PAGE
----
The importance of a video distribution strategy

Video remains a crucial part of marketing budgets. However, companies may need to put more work into distribution strategies if they want their campaigns to succeed. As more companies continue to invest in video marketing, businesses will need to work to make sure their campaigns reach their intended audiences successfully.

Video is and will continue to be a huge component of marketing strategies. According to a recent survey from Web Video Marketing Council, 96 percent of B2B organizations use video content marketing and 41 percent plan to increase spending on these efforts. It’s great to see all of these companies embracing video marketing, but they will also need to invest time and resources in distribution if they hope to see return on investment. The report found only 28 percent of companies pay for online hosting and marketing, while 58 percent use free services like YouTube and Vimeo. The problem with this approach is hosting on these sites, while it doesn’t hurt, isn’t a legitimate strategy.

Investing in distribution strategy
Companies may be adopting video marketing strategies at a fast clip, but they aren’t necessarily thinking about distribution. According to a report from Forrester, brands that want to see greater success with video marketing will need to branch out from simply hosting their video on YouTube and hoping for organic traffic. In addition, the research firm noted that many companies fail to define key performance indicators and overall objectives for their video content, which can inevitably harm ROI. Overall, the next step is for marketers to work as hard on distribution as they do on the video content itself.

The importance of a video distribution strategy

Here are some ways to improve your video distribution strategy:

Think about distribution from the beginning
Rather than waiting until you have a completed video and then determining how to share it with prospects and customers, plan for distribution as you create the video. Consider where you hope to share the video: Social media or email? The distribution channels you choose could change the video production process.

To maximize success on each distribution channel, you may need to create different versions of each video. For instance, if your video will be used as a skippable ad on YouTube, you need to make the first few seconds really count so you can make an impact before viewers choose to bypass the ad for their content. If you plan to put the video on Facebook, you have to ensure it has engaging visuals that will catch the attention of someone scrolling down, even without sound.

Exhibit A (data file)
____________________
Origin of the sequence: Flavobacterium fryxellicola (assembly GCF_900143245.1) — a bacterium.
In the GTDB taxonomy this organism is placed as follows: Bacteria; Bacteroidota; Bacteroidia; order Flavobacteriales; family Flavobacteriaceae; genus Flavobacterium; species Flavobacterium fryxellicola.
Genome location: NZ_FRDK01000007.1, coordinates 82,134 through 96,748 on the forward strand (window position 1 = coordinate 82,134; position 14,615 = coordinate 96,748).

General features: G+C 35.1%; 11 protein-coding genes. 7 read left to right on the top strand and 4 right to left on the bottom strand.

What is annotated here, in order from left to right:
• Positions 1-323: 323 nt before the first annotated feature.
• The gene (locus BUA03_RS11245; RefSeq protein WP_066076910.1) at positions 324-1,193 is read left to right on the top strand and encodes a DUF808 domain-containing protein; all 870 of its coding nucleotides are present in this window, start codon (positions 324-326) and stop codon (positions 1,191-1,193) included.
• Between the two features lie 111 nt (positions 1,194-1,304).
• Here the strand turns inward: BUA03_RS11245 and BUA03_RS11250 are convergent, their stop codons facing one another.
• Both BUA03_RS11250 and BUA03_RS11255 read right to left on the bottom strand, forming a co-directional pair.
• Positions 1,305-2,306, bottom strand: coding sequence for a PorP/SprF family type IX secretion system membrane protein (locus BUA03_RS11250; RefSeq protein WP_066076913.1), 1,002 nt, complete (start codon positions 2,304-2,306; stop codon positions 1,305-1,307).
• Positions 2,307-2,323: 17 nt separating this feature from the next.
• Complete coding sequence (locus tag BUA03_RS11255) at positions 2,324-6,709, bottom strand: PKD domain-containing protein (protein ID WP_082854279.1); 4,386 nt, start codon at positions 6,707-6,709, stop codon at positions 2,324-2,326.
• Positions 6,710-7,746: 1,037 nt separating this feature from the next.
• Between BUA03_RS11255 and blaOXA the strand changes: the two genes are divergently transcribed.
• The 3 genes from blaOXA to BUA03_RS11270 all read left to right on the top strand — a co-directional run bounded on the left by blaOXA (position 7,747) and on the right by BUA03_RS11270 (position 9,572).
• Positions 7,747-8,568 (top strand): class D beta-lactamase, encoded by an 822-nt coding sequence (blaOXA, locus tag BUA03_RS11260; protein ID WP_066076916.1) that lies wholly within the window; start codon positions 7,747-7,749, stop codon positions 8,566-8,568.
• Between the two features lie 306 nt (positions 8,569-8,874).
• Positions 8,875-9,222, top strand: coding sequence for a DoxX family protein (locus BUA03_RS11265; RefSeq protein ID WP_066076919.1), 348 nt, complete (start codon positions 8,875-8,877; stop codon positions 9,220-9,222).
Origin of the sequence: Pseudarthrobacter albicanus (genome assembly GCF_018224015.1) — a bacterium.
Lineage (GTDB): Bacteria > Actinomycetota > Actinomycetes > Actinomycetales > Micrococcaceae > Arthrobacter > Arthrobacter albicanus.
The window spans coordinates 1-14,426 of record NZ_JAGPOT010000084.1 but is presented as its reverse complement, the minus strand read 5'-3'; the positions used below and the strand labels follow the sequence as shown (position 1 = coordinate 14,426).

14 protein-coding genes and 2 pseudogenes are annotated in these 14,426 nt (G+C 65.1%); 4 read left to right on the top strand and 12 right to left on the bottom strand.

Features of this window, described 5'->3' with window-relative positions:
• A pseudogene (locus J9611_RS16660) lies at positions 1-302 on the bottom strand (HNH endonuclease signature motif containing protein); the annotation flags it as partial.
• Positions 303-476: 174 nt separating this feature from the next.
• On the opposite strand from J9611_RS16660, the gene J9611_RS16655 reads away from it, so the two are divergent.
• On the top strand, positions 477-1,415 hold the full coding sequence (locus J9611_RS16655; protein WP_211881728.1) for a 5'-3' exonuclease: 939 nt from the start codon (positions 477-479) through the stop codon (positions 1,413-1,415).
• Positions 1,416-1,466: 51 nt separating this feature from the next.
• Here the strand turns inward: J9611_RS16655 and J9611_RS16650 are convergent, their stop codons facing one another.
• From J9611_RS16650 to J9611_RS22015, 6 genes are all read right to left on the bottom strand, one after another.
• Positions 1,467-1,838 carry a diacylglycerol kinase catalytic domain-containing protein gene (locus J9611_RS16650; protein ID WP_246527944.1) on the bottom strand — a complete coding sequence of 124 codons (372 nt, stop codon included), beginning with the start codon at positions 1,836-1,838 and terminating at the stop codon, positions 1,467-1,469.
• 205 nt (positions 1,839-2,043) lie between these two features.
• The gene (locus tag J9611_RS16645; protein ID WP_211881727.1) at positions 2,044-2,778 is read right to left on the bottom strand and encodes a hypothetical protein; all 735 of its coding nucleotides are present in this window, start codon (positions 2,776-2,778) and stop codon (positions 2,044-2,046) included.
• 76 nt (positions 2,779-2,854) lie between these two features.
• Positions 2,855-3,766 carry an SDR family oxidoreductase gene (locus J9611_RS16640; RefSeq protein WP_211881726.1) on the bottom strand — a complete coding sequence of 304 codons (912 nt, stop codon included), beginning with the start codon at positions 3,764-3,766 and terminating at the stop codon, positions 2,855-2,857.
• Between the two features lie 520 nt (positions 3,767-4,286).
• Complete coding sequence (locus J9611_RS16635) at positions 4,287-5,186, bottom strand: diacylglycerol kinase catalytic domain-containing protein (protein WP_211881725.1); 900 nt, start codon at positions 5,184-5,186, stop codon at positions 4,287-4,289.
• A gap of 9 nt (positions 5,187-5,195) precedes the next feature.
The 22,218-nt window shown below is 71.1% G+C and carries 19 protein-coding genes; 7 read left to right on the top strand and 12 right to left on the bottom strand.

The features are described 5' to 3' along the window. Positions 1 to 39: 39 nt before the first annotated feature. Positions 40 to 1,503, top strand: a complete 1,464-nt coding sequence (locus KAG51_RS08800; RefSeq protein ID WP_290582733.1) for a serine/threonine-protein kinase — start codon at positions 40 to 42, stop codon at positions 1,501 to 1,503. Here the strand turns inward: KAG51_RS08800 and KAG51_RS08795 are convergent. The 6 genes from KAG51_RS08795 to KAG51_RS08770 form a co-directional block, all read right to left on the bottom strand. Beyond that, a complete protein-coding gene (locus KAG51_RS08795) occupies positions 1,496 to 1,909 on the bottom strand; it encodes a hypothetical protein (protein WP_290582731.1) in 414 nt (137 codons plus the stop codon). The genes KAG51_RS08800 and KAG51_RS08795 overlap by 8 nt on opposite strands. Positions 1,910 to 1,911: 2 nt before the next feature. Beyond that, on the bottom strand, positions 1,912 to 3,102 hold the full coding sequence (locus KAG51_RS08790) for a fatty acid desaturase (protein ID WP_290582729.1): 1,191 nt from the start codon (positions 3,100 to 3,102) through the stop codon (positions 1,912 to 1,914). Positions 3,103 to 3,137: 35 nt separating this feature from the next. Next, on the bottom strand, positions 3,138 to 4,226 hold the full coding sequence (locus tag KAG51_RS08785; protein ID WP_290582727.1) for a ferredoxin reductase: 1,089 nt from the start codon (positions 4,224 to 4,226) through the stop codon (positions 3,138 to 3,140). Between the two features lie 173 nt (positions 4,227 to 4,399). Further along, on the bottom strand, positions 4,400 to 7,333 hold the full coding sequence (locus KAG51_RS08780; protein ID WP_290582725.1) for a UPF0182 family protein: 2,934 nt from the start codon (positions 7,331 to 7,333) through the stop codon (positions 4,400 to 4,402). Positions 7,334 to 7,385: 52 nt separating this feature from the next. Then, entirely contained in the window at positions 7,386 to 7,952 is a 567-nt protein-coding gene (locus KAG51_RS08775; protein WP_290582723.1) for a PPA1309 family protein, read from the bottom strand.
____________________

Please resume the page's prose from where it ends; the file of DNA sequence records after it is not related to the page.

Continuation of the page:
Forrester also suggested adopting a mobile-first attitude for video. With 75 percent of video views on Facebook and half of views on YouTube coming from mobile devices, it’s key that videos render well on a smaller screen.

Outline metrics
Before launching a video marketing campaign, it’s important to outline metrics first. Otherwise, you won’t know what success looks like. According to Forrester, it’s a good idea to align metrics with

“Most brands only pay attention to metrics related to reach.”

specific stages of the customer journey. Many brands only pay attention to metrics related to the reach of the video, such as the number of views and shares. WVMC found total number of video starts is the most commonly tracked metric, followed by average viewing time and the number of viewers who watched the entire video.

If you want to determine more in-depth information, you need additional metrics, for which you might need to partner with a video analytics firm like Vidyard, Pixability or Tubular Labs. These platforms can provide more useful data, for instance, not only how many views a specific video has received, but whether unique viewers have watched the videos more than once.

Target users
Organic reach can be hard to come by these days, which is why smart companies will invest in paid promotional strategies to reach their target markets.

“It now costs me 10 times what it cost me four years ago to achieve the same kind of organic lift,” Billie Goldman, director of partner marketing at Intel, told Forrester.

Marketers can no longer upload their video to YouTube and expect results. At the very least, marketers should work on search engine optimization strategies to increase video views. However, they need to invest in paid strategies to give their resources extra lift. Still, according to WVMC, only 38 percent of companies have paid to promote online video. To succeed in the current market, more brands will need to budget for paid promotions. This could mean paying for posts on social networks or on publisher partnerships, like those available through BuzzFeed or Refinery29.

Video marketing is always evolving. What worked last year may not be as successful this year. Now, companies need to start with the end in mind. Before you begin creating your video, consider how you will distribute it.

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